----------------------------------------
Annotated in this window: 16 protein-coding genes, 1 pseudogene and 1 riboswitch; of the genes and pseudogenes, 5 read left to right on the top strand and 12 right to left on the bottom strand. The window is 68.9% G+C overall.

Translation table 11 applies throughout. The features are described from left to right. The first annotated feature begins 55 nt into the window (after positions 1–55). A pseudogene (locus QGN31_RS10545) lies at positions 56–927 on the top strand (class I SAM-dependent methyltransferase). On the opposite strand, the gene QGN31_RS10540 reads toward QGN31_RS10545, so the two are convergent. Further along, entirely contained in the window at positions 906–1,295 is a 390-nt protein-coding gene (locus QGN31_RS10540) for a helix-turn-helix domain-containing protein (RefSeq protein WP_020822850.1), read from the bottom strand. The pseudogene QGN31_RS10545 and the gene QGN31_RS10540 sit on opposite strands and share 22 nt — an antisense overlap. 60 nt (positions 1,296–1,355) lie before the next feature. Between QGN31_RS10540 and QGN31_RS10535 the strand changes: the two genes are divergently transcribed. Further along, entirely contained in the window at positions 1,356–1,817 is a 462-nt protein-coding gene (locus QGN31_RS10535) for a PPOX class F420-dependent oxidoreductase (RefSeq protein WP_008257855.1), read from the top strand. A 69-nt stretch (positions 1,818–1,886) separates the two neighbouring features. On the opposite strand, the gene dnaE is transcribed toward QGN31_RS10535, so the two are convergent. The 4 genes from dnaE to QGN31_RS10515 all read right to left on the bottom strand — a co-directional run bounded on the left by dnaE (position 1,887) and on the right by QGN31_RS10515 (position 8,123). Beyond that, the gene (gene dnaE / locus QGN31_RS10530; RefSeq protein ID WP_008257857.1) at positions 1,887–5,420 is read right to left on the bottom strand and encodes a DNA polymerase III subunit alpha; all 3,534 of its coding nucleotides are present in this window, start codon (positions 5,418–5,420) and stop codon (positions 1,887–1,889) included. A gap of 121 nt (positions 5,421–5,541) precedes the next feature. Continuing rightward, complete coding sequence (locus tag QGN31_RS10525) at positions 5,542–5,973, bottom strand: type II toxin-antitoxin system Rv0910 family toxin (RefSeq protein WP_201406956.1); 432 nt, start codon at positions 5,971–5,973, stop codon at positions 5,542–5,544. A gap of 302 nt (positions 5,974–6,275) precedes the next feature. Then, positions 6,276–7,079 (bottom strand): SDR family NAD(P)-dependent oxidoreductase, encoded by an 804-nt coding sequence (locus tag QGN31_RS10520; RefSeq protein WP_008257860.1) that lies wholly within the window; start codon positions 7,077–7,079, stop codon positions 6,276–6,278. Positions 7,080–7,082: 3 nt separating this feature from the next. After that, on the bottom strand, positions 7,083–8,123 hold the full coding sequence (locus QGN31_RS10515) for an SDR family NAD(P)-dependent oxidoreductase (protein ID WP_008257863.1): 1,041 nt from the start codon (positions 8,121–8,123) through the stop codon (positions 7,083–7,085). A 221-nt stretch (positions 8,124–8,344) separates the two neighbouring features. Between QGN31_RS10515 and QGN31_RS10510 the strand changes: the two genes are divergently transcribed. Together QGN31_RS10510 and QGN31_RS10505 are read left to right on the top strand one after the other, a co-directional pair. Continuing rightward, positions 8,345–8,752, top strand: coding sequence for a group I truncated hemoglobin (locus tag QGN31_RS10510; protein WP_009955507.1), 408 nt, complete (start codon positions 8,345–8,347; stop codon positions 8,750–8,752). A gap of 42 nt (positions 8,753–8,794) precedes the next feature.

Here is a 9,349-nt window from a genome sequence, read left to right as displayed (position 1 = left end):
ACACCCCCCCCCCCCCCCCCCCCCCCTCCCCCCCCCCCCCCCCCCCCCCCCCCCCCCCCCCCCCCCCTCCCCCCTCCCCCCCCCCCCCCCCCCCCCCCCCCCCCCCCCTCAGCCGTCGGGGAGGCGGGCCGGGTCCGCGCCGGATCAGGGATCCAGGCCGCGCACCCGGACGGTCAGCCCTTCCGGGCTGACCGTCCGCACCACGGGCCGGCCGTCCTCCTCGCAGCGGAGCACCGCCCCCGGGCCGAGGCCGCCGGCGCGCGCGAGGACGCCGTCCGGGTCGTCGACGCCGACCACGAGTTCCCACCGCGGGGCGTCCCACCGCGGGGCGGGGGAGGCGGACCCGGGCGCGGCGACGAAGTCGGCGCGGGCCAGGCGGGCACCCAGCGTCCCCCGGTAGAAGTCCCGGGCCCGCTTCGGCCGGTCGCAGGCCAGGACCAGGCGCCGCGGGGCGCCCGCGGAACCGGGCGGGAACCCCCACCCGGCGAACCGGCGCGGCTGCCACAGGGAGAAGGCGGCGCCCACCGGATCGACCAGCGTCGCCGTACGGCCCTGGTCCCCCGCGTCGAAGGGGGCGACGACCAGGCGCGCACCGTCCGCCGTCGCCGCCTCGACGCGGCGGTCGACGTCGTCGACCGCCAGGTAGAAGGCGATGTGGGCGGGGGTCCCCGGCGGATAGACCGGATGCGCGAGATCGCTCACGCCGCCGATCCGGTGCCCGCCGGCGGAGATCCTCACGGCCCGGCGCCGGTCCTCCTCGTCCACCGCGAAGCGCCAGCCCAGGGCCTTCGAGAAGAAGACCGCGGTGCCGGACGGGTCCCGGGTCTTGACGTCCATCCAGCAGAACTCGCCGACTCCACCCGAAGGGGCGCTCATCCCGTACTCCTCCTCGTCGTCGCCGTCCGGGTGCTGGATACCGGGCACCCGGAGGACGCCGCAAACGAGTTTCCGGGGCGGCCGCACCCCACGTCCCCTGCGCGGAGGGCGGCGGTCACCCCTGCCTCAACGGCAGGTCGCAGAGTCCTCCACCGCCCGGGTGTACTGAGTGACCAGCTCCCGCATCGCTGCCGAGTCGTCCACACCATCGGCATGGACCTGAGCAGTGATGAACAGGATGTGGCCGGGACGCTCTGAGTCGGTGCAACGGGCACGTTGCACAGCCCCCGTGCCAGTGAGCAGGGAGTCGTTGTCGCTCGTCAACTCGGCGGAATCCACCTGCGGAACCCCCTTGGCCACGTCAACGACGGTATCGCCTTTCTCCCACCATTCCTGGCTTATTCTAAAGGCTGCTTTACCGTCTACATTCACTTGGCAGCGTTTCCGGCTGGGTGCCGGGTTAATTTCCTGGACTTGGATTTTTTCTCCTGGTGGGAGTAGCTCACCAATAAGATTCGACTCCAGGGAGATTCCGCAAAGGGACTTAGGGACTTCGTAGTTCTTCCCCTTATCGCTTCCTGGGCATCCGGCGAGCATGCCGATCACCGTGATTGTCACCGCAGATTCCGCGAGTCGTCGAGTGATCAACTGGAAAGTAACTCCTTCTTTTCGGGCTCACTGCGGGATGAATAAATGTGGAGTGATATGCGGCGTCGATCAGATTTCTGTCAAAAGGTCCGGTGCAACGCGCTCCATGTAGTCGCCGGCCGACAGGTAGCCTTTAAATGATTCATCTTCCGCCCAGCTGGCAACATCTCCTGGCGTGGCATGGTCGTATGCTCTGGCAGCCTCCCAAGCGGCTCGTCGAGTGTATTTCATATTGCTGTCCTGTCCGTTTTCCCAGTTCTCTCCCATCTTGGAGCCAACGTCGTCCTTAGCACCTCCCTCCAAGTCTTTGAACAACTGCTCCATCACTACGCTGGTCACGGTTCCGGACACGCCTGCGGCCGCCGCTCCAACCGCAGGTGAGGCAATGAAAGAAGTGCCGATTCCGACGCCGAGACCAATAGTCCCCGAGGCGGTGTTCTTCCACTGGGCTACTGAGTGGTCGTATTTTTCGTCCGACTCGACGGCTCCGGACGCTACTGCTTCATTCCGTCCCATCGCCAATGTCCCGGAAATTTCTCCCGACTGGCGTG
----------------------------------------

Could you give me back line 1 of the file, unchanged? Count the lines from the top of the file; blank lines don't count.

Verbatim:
Annotated in this window: 16 protein-coding genes, 1 pseudogene and 1 riboswitch; of the genes and pseudogenes, 5 read left to right on the top strand and 12 right to left on the bottom strand. The window is 68.9% G+C overall.